Fifth-order aberrations in magnetic quadrupole-octupole systems

Description: Explicit integral expressions are given for the fifth-order geometrical aberration coefficients in rectilinear magnetic quadrupole-octupole systems used for the transport of nonrelativistic charged particle beams. The numerical values of the fifth-order geometrical aberration coefficients for a rare earth cobalt (REC) quadrupole doublet are given as an example. 26 refs., 5 figs., 4 tabs.
Date: January 1, 1990
Creator: Ling, K. M.

Advances in spheromak understanding and parameters

Description: A spheromak is a toroidally-shaped magnetized plasma configuration in which no material links the torus so that the topology of the spheromak boundary is spherical. The magnetic fields in the plasma are generated by the internal plasma currents. In the period of ten years since the properties of a nearly force-free spheromak configuration were described using single-fluid MHD theory, remarkable theoretical and experimental advances have been made. This paper highlights some of that work. Spheromak not only have been successfully produced in the laboratory using a variety of methods, but also translated, compressed and stably sustained for many resistive-decay times. Spheromak formation, equilibrium and stability to current-driven modes have been successfully modeled by single-fluid MHD coupled with the concepts of magnetic helicity and relaxation toward the minimum-energy force-free state. There is evidence, however, that the relaxation mechanism which drives parallel plasma currents is due to effects beyond the scope of single-fluid resistive MHD. The confinement properties of clean spheromaks have been measured, and shown to be excellent, provided the fraction of open magnetic flux at the edge is decreased sufficiently. It has been shown theoretically how plasma {l angle}{beta}{r angle}{sub vol} limits of {approx}10% can be obtained by properly shaping either the conducting wall geometry or the spheromak current profile. In addition to studies directly relating to fusion, the use of spheromaks for other goals is briefly described, including tokamak refueling, radiation production, magnetically-insulted inertially confined fusion, demonstration of helicity injection by mechanical means, and energy storage/transfer to accelerate fast metallic projectiles.
Date: January 1, 1990
Creator: Fernandez, J. C.

A new measurement of CP violation parameter. var epsilon. prime /. var epsilon

Description: The E731 experiment at Fermilab has measured the CP violation parameter Re({var epsilon}{prime}/{var epsilon}) in K{sub L,S}{yields}{pi}{pi} decay. Four decay modes were collected simultaneously to reduce systematic errors. The result is Re({var epsilon}{prime}/{var epsilon})={minus}0.0005 {plus minus} 0.0014 (stat.) {plus minus} 0.0006 (syst.), and gives no evidence for direct CP violation. 7 refs., 3 figs., 1 tab.
Date: January 1, 1990
Creator: Yamanaka, Taku.

Mass storage for microprocessor farms

Description: Experiments in high energy physics require high density and high speed mass storage. Mass storage is needed for data logging during the online data acquisition, data retrieval and storage during the event reconstruction and data manipulation during the physics analysis. This paper examines the storage and speed requirements at the first two stages of the experiments and suggests a possible starting point to deal with the problem. 3 refs., 3 figs.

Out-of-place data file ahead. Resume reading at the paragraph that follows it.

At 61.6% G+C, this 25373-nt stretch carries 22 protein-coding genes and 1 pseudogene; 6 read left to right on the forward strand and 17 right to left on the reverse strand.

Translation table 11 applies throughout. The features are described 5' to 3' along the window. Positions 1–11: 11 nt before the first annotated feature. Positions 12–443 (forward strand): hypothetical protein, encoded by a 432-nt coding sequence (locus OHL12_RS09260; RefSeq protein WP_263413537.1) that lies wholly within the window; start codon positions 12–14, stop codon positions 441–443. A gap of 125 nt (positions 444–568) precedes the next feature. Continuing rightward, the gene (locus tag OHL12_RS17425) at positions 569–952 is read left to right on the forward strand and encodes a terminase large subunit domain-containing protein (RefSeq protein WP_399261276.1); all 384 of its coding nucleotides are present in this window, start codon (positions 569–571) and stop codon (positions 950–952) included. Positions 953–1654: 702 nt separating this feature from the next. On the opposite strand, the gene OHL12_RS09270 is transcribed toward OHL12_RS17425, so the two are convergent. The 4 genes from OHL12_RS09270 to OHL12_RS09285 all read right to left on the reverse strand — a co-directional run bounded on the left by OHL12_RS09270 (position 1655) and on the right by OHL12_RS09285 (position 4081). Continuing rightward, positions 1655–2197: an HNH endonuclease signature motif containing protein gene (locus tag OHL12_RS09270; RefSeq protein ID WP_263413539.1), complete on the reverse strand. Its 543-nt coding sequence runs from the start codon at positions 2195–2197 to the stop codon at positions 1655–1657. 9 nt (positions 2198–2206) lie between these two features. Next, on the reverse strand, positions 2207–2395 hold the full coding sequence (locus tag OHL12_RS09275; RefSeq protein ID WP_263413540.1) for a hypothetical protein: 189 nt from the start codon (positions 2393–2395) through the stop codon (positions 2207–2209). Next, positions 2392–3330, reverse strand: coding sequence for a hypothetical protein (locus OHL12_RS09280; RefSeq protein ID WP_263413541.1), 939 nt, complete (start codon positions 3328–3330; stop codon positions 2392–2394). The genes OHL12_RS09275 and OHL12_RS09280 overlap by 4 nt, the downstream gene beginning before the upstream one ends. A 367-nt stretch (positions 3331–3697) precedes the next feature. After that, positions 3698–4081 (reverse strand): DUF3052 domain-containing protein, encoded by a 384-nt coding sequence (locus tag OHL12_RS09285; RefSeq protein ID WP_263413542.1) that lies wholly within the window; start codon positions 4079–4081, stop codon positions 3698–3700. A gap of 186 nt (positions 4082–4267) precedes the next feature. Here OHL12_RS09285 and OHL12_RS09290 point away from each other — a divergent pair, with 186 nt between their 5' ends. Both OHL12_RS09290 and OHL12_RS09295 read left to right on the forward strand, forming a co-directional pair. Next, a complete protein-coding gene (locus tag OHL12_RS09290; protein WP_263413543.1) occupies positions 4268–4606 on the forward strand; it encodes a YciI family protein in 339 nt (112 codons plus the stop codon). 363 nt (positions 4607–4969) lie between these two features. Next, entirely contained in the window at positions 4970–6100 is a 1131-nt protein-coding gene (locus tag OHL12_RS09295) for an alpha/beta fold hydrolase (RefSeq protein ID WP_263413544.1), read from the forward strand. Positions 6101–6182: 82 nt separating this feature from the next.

Date: January 12, 1990
Creator: Areti, H.

Project Management Plan for the Hanford Environmental Dose Reconstruction Project

Description: This Project Management Plan (PMP) describes the approach being used to manage the Hanford Environmental Dose Reconstruction (HEDR) Project. The plan describes the management structure and the technical and administrative control systems used to plan and control HEDR Project performance. The plan also describes the relationship among key project participants: Battelle, the Centers for Disease control (CDC), and the Technical Steering Panel (TSP). Battelle's contract with CDC only extends through May 1994 when the key technical work will be completed. There-fore, this plan is focused only on the period during which Battelle is a participant.
Date: September 1, 1992
Creator: Shipler, D. B.; McMakin, A. H. & Finch, S. M.

National Energy Strategy: A compilation of public comments; Interim Report

Description: This Report presents a compilation of what the American people themselves had to say about problems, prospects, and preferences in energy. The Report draws on the National Energy Strategy public hearing record and accompanying documents. In all, 379 witnesses appeared at the hearings to exchange views with the Secretary, Deputy Secretary, and Deputy Under Secretary of Energy, and Cabinet officers of other Federal agencies. Written submissions came from more than 1,000 individuals and organizations. Transcripts of the oral testimony and question-and-answer (Q-and-A) sessions, as well as prepared statements submitted for the record and all other written submissions, form the basis for this compilation. Citations of these sources in this document use a system of identifying symbols explained below and in the accompanying box. The Report is organized into four general subject areas concerning: (1) efficiency in energy use, (2) the various forms of energy supply, (3) energy and the environment, and (4) the underlying foundations of science, education, and technology transfer. Each of these, in turn, is subdivided into sections addressing specific topics --- such as (in the case of energy efficiency) energy use in the transportation, residential, commercial, and industrial sectors, respectively. 416 refs., 44 figs., 5 tabs.
Date: April 1, 1990